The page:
A little over a month ago, the government of Kazakhstan began pressuring its citizens to install its public root in their browsers. It did so by using the country’s ISPs to require this root for internet access to be available, writes Tim Callan, Senior Fellow at Sectigo.
Is appears that the aim of this operation was to intercept and spy on communications using man-in-the-middle attacks. This type of attack becomes much easier when the attacker controls a public root in the browsers of one or more participants in an online connection, as in effect it means that the observing party has the key to unlocking the secure communication.
As such, government agencies could decrypt users’ HTTPS traffic, capture its content, re-encrypt it, and send it to the receiver. In fact, just having the key to one participant’s side of the encrypted conversion would open up the entire data stream to spying. That means even parties that did not install this root or that took additional precautions like VPN use could still get caught in this next of surveillance.
Furthermore, there is no good way for users to tell when this kind of surveillance is happening; in effect, it would be a completely hidden operation.
We can guess at the main targets of such an initiative: political opponents, activists, journalists, and others interested in free speech and free political operation. Kazakhstan, after all, has a turbulent history: Since its independence from the Soviet Union in 1991 the country was governed by President Nursultan Nazarbayev until March 2019, when he stepped down to be succeeded by Kassym-Jomart Tokayev, who won the election in June 2019.
During Nazarbayev’s presidency, Kazakhstan had made a previous attempt to control private communications in the same manner. In 2016 the country applied to major browsers for inclusion in their root stores as a trusted public Certificate Authority. At the time this root store access did not come to be, at least in part due to the belief that it was intended for the abuse of, rather than the good of, end users.
Nevertheless, Kazakhstan persisted in its efforts to spy on its citizens. On July 17, 2019, local ISPs started guiding their customers to install the government’s root certificate after an official government announcement stated that it was “aimed at enhancing the protection of citizens, government bodies and private companies from hacker attacks, Internet fraudsters and other types of cyber threats.”
There are scenarios where, man-in-the-middle observation can be benevolent and is well accepted. For example, enterprise firewalls may look at incoming and outgoing communications to make sure they do not include malware or prevent the exfiltration of confidential information. Private roots on browsers are not necessarily bad either. An organisation could want the browsers inside its firewall to have trust in its own pages on its own private root using a self-signed CA, granting encrypted access to users while preventing outside attackers from creating dangerous duplicates intended to execute scams.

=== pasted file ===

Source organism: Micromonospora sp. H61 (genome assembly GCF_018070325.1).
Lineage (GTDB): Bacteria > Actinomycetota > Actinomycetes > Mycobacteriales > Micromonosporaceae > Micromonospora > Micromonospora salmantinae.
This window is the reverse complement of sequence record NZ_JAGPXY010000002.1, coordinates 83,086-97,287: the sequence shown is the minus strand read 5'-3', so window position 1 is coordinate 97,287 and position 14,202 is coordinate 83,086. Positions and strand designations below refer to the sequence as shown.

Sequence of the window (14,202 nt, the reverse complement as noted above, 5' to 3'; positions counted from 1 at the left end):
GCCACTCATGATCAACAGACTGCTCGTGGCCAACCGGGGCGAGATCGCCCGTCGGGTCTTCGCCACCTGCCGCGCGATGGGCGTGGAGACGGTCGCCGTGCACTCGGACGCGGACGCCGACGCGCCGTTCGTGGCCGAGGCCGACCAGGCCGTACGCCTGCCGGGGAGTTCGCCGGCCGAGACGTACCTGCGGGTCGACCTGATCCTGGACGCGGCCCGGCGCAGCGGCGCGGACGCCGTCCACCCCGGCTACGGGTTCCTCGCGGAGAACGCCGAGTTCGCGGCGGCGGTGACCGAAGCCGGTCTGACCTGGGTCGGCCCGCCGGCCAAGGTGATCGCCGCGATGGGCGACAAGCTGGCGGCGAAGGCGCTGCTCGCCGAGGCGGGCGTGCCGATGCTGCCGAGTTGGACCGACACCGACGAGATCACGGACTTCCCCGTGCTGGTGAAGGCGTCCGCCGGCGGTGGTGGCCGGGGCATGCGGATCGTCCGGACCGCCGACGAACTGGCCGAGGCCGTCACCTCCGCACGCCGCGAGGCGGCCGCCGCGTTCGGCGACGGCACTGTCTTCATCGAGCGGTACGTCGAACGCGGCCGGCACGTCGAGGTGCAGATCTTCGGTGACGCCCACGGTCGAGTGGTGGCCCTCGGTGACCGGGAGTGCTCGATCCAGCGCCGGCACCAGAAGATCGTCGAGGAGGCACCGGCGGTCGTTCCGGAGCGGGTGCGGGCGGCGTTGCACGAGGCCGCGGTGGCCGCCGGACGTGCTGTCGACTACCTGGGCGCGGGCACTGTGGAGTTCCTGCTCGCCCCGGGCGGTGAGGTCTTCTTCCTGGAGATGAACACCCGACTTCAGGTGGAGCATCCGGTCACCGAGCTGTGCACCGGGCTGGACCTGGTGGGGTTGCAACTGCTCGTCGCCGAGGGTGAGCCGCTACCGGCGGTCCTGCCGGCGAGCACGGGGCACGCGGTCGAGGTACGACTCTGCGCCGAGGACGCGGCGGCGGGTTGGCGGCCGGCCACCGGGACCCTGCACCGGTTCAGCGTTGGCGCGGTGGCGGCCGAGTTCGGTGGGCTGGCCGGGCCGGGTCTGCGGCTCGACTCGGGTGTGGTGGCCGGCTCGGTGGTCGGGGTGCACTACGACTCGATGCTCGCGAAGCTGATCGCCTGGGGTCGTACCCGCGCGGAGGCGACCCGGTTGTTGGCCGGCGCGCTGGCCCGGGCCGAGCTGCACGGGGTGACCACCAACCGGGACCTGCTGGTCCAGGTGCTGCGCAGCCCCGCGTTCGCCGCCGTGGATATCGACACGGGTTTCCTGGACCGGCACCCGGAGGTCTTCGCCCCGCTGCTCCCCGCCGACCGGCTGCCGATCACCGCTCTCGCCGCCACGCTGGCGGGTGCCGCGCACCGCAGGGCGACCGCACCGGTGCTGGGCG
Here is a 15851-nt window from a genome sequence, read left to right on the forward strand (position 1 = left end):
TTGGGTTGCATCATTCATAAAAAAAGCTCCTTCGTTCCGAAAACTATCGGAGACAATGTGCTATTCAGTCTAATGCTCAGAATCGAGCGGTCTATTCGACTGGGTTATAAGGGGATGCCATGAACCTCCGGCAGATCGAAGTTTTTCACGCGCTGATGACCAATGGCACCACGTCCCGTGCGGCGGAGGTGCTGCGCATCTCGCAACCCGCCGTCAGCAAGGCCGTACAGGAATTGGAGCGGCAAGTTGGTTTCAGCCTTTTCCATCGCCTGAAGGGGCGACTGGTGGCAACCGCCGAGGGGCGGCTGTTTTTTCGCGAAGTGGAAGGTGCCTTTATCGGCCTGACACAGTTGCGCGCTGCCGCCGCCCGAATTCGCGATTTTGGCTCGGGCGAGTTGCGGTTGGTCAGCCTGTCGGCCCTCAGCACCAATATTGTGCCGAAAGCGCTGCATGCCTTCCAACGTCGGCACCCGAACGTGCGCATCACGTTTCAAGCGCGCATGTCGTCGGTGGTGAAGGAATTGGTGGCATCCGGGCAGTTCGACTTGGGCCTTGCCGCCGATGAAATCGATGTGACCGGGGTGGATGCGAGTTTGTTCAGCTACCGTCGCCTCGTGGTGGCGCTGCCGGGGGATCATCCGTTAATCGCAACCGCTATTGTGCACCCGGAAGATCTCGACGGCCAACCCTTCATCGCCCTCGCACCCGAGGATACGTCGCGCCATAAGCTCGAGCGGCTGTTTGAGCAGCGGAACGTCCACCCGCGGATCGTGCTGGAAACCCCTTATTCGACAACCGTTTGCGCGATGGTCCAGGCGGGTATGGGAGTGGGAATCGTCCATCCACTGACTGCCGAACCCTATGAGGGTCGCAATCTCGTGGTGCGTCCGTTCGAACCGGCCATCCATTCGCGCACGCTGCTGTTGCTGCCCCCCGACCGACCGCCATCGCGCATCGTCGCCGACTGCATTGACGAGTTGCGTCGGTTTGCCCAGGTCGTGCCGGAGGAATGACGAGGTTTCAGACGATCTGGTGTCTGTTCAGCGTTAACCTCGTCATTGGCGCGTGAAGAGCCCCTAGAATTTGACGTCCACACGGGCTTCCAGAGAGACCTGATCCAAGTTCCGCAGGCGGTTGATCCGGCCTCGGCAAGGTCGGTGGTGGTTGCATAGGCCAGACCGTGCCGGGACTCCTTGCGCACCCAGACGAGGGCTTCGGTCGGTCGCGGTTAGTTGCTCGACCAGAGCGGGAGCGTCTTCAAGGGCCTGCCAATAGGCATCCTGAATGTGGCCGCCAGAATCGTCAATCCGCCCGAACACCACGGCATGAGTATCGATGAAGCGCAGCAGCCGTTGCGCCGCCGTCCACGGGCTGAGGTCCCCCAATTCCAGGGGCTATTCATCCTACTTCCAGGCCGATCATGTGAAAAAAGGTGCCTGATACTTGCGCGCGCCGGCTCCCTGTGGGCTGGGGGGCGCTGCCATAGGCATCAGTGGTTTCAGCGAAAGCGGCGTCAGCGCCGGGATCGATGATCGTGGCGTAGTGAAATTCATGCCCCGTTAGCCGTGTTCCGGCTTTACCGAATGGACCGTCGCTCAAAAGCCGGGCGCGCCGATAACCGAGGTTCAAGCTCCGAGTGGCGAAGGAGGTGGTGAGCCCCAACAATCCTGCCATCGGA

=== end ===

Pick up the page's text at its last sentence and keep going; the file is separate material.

Weaponization of PKI
The case for mass surveillance, however, is much harder to make. Rather than detecting and deterring fraud, this kind of widespread spying is more likely to be used to find and observe individuals deemed dangerous by those in power . In politically troubled communities, this can pose a real threat to free speech and free political action.
As of today, the world’s three most popular browsers – Chrome, Firefox and Safari – have decided to block the Kazakh government’s root certificate. Starting August 21 2019, these browsers will display error messages if they detect web traffic encrypted with the blocked roots. This threat could only have been addressed at the browser level, and it forced browsers into new territory when considering how to manage their trusted root stores. By taking this stand, Google, Apple and Mozilla join major internet services in declaring they are not simply neutral technology providers but instead have a social responsibility for how their technology offerings are used.
Kazakhstan’s attempted attack against its citizens was the first of its kind. Had it succeeded, however, we could have expected to see it followed by other governments employing the same tactic against their own people. Considering Kazakhstan’s persistent attempts to insert its root in encrypted communication, we should stay on the lookout for efforts by this or other governments to weaponize our shared PKI infrastructure.